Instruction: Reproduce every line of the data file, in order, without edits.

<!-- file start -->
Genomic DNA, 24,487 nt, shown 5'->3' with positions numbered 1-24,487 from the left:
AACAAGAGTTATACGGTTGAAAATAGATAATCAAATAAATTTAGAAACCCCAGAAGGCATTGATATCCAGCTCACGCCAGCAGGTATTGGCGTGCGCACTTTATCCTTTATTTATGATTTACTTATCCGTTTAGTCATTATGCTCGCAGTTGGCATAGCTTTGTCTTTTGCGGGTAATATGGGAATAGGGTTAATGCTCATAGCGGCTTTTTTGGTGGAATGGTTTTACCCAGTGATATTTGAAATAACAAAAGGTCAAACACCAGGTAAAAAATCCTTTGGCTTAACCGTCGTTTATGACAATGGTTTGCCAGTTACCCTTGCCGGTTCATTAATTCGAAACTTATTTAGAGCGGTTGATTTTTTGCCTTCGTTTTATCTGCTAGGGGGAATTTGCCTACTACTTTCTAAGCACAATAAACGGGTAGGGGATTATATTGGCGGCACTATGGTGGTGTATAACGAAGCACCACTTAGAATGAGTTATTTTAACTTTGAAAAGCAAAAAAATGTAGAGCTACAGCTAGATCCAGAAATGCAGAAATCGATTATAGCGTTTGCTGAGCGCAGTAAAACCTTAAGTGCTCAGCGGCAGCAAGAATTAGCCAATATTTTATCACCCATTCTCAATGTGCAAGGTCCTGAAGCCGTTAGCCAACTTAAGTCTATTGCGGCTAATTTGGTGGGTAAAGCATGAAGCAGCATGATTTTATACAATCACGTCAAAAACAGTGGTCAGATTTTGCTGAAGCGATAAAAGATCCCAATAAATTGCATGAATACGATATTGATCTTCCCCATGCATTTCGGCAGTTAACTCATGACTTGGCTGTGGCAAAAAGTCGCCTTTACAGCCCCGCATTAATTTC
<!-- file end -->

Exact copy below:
Genomic DNA, 24,487 nt, shown 5'->3' with positions numbered 1-24,487 from the left:
AACAAGAGTTATACGGTTGAAAATAGATAATCAAATAAATTTAGAAACCCCAGAAGGCATTGATATCCAGCTCACGCCAGCAGGTATTGGCGTGCGCACTTTATCCTTTATTTATGATTTACTTATCCGTTTAGTCATTATGCTCGCAGTTGGCATAGCTTTGTCTTTTGCGGGTAATATGGGAATAGGGTTAATGCTCATAGCGGCTTTTTTGGTGGAATGGTTTTACCCAGTGATATTTGAAATAACAAAAGGTCAAACACCAGGTAAAAAATCCTTTGGCTTAACCGTCGTTTATGACAATGGTTTGCCAGTTACCCTTGCCGGTTCATTAATTCGAAACTTATTTAGAGCGGTTGATTTTTTGCCTTCGTTTTATCTGCTAGGGGGAATTTGCCTACTACTTTCTAAGCACAATAAACGGGTAGGGGATTATATTGGCGGCACTATGGTGGTGTATAACGAAGCACCACTTAGAATGAGTTATTTTAACTTTGAAAAGCAAAAAAATGTAGAGCTACAGCTAGATCCAGAAATGCAGAAATCGATTATAGCGTTTGCTGAGCGCAGTAAAACCTTAAGTGCTCAGCGGCAGCAAGAATTAGCCAATATTTTATCACCCATTCTCAATGTGCAAGGTCCTGAAGCCGTTAGCCAACTTAAGTCTATTGCGGCTAATTTGGTGGGTAAAGCATGAAGCAGCATGATTTTATACAATCACGTCAAAAACAGTGGTCAGATTTTGCTGAAGCGATAAAAGATCCCAATAAATTGCATGAATACGATATTGATCTTCCCCATGCATTTCGGCAGTTAACTCATGACTTGGCTGTGGCAAAAAGTCGCCTTTACAGCCCCGCATTAATTTC